Quelites are considered prehispanic greens and already mentioned in the great work of Fray Bernardino de Sahagún, “Historia general de las cosas de la Nueva España” – finished around 1577- whose eleventh book is dedicated to the quelites: in two paragraphs of chapter VII, paragraph 3 deals ‘with cooked edible herbs’ and paragraph 4 ‘with the herbs that are eaten raw’.
These wild greens as they are called in Mexico are back in fashion just because of their nutritious properties, their cheapness and how easy it’s to cultivate and cook.
Quelite is an umbrella term for edible plants that are recognized as non-weeds from an agroecological point of view, growing spontaneously in agroecosystems like cornfields and also in home gardens. The most known are the huauzontle, watercress, quintoniles, pápalo, purslane, hoja santa, and the romeritos.
According to a document of the National Commission for Knowledge and Use of Biodiversity (Conabio), the word quelite comes from Nahuatl quilitl, which means vegetable or edible tender plant, and is applied to flowers, leaves, bulbs, and buds of tender trees.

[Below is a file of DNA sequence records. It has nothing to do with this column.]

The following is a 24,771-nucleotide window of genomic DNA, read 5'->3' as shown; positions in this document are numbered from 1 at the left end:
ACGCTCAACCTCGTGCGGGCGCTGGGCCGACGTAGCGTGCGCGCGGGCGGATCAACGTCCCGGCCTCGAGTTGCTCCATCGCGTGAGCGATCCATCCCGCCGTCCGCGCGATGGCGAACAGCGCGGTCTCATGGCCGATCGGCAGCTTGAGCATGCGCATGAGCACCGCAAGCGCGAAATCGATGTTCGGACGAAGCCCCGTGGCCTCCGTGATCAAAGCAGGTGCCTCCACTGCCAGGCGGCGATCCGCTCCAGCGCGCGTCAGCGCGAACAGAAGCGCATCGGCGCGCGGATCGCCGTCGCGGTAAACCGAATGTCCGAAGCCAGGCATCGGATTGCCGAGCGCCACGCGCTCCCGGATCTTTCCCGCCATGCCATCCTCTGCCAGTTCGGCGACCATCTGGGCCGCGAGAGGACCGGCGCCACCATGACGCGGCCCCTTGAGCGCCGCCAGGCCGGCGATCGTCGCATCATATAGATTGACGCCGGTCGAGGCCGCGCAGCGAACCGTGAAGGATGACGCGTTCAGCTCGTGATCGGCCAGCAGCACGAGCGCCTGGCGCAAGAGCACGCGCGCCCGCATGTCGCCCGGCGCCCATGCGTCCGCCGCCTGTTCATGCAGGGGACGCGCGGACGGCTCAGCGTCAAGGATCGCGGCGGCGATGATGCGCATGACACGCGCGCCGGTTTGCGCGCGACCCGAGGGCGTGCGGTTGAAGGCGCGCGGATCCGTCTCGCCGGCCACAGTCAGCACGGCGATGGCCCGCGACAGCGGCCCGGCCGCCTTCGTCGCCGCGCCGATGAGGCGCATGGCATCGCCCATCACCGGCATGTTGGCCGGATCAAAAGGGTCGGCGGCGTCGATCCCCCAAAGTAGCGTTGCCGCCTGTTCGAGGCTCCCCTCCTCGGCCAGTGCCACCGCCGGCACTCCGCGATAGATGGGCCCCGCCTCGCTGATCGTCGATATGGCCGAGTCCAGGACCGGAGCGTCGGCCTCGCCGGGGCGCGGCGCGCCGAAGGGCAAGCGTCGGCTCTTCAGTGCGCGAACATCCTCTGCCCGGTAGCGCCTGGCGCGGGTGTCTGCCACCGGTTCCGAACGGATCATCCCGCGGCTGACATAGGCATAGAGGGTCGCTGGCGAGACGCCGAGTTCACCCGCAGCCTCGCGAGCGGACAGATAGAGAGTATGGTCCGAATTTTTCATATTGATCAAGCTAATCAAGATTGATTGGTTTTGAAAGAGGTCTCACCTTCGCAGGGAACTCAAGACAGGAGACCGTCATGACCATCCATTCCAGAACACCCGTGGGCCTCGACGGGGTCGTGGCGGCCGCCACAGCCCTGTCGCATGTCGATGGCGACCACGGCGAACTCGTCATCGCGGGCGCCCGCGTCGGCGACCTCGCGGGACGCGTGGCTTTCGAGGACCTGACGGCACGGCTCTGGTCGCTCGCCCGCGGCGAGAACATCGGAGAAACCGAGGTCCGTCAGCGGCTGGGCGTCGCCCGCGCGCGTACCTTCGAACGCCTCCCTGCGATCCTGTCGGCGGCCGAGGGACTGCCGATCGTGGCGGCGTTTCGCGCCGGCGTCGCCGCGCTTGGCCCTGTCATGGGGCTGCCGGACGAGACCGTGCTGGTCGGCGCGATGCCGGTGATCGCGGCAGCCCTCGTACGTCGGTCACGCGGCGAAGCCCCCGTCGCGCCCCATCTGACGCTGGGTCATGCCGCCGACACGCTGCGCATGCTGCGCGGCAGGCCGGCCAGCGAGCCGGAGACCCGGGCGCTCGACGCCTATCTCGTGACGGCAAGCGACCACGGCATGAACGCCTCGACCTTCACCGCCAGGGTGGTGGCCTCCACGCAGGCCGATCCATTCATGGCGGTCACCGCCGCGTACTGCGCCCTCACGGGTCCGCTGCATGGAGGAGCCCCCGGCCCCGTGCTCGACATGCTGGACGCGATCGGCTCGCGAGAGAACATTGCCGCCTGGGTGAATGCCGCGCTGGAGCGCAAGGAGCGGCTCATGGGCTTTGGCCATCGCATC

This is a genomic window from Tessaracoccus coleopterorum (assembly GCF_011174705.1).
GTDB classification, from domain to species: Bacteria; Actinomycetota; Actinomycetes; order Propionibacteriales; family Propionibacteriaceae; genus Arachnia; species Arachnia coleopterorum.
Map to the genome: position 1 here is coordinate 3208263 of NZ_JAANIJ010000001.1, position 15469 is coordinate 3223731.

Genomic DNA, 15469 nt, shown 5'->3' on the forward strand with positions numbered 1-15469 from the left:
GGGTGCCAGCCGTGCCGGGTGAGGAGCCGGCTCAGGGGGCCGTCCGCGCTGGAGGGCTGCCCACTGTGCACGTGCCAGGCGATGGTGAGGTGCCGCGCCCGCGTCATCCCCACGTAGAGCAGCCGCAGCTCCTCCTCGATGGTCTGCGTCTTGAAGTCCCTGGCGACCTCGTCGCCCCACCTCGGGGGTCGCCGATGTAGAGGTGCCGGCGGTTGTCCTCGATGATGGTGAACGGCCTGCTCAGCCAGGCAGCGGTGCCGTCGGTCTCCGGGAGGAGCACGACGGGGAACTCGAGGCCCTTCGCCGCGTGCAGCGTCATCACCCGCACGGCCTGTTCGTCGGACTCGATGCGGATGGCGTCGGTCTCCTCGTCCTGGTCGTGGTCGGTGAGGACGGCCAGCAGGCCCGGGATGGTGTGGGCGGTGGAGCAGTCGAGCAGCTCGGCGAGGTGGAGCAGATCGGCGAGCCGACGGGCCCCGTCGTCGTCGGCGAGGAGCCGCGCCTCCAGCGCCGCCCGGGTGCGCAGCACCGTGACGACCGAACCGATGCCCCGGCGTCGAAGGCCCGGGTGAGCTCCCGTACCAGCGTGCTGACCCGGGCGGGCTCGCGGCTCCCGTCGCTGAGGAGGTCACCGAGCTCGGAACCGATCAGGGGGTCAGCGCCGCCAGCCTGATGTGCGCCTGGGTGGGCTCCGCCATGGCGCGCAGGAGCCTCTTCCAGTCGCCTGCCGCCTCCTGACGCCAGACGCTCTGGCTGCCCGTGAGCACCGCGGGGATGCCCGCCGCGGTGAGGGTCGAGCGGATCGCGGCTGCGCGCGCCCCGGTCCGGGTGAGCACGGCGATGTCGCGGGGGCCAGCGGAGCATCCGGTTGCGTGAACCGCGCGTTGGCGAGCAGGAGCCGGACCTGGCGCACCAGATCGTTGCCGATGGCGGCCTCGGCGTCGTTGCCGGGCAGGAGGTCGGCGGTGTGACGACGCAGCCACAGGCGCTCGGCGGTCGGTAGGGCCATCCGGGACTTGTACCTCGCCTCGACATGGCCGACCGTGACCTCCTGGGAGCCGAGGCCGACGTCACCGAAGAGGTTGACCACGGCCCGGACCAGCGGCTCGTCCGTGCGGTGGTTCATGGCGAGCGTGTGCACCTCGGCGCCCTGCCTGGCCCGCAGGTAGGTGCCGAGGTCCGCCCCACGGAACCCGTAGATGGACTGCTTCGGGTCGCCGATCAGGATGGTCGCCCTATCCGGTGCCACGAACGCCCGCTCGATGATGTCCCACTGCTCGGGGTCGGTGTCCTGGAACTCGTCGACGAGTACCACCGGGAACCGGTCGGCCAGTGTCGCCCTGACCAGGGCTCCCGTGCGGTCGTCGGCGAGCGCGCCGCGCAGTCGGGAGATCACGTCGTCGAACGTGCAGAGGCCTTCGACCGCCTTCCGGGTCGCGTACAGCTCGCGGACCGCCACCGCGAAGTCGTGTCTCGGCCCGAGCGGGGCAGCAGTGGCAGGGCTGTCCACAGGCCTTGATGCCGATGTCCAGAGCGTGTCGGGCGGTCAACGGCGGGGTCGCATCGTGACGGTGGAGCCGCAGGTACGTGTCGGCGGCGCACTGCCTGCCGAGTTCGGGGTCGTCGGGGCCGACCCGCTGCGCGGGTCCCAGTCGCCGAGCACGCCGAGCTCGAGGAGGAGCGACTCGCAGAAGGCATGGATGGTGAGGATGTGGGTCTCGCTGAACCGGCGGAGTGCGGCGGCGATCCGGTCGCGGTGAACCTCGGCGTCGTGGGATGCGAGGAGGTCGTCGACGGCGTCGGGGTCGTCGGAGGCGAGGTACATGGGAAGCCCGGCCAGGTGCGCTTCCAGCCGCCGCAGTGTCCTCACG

The cultivation of these quelites has been carried out mainly by small farmers, with few external inputs, and based on local knowledge of the species. They are mostly harvested during the rainy season, from July to September, but they can also be harvested throughout the year. Its growth can occur in soils poor in nutrients and water, which makes them tolerant to drought, with low maintenance and without external inputs.
Currently, the inventory of wild edible plants for Mexico is 244 species, 121 genera and 46 botanical families (Mapes and Basurto, 2016).
They were a symbol of wealth and fertility and were also attributed medicinal properties and is it has been proven that contain folic acid, iron, antioxidants, potassium, vitamin C, and certain phytochemicals that help preserve healthy fibre.
This silent héroe of Mexican food rather than simply present in the diet of Mexicans is once again gaining relevance and it seems that they will assume the leading role because they are an accessible, continuous, economical , sustainable and adequate source of nutrients.
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